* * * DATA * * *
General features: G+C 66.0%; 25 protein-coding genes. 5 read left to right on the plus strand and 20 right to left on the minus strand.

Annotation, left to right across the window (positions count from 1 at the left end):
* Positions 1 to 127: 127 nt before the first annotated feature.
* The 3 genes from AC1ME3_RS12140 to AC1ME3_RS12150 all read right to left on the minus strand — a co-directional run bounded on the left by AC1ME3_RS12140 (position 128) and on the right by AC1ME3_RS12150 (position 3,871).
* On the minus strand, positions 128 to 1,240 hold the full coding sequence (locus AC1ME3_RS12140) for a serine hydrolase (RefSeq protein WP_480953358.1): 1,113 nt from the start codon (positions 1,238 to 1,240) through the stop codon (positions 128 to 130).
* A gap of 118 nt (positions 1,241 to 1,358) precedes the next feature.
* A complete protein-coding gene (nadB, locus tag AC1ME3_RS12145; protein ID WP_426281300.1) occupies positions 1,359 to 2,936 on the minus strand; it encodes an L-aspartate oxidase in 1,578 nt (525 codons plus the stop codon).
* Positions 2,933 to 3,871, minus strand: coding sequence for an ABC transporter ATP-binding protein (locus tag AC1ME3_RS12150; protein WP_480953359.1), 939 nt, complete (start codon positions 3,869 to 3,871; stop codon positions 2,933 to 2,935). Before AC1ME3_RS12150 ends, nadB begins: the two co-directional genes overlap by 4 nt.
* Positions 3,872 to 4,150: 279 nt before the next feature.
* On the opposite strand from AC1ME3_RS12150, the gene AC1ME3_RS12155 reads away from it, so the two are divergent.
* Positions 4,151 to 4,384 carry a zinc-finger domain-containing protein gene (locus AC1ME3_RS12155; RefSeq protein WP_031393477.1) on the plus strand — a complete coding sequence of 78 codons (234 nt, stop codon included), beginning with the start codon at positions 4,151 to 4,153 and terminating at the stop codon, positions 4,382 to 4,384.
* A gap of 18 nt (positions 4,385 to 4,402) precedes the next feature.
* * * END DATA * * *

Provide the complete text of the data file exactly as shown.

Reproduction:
General features: G+C 66.0%; 25 protein-coding genes. 5 read left to right on the plus strand and 20 right to left on the minus strand.

Annotation, left to right across the window (positions count from 1 at the left end):
* Positions 1 to 127: 127 nt before the first annotated feature.
* The 3 genes from AC1ME3_RS12140 to AC1ME3_RS12150 all read right to left on the minus strand — a co-directional run bounded on the left by AC1ME3_RS12140 (position 128) and on the right by AC1ME3_RS12150 (position 3,871).
* On the minus strand, positions 128 to 1,240 hold the full coding sequence (locus AC1ME3_RS12140) for a serine hydrolase (RefSeq protein WP_480953358.1): 1,113 nt from the start codon (positions 1,238 to 1,240) through the stop codon (positions 128 to 130).
* A gap of 118 nt (positions 1,241 to 1,358) precedes the next feature.
* A complete protein-coding gene (nadB, locus tag AC1ME3_RS12145; protein ID WP_426281300.1) occupies positions 1,359 to 2,936 on the minus strand; it encodes an L-aspartate oxidase in 1,578 nt (525 codons plus the stop codon).
* Positions 2,933 to 3,871, minus strand: coding sequence for an ABC transporter ATP-binding protein (locus tag AC1ME3_RS12150; protein WP_480953359.1), 939 nt, complete (start codon positions 3,869 to 3,871; stop codon positions 2,933 to 2,935). Before AC1ME3_RS12150 ends, nadB begins: the two co-directional genes overlap by 4 nt.
* Positions 3,872 to 4,150: 279 nt before the next feature.
* On the opposite strand from AC1ME3_RS12150, the gene AC1ME3_RS12155 reads away from it, so the two are divergent.
* Positions 4,151 to 4,384 carry a zinc-finger domain-containing protein gene (locus AC1ME3_RS12155; RefSeq protein WP_031393477.1) on the plus strand — a complete coding sequence of 78 codons (234 nt, stop codon included), beginning with the start codon at positions 4,151 to 4,153 and terminating at the stop codon, positions 4,382 to 4,384.
* A gap of 18 nt (positions 4,385 to 4,402) precedes the next feature.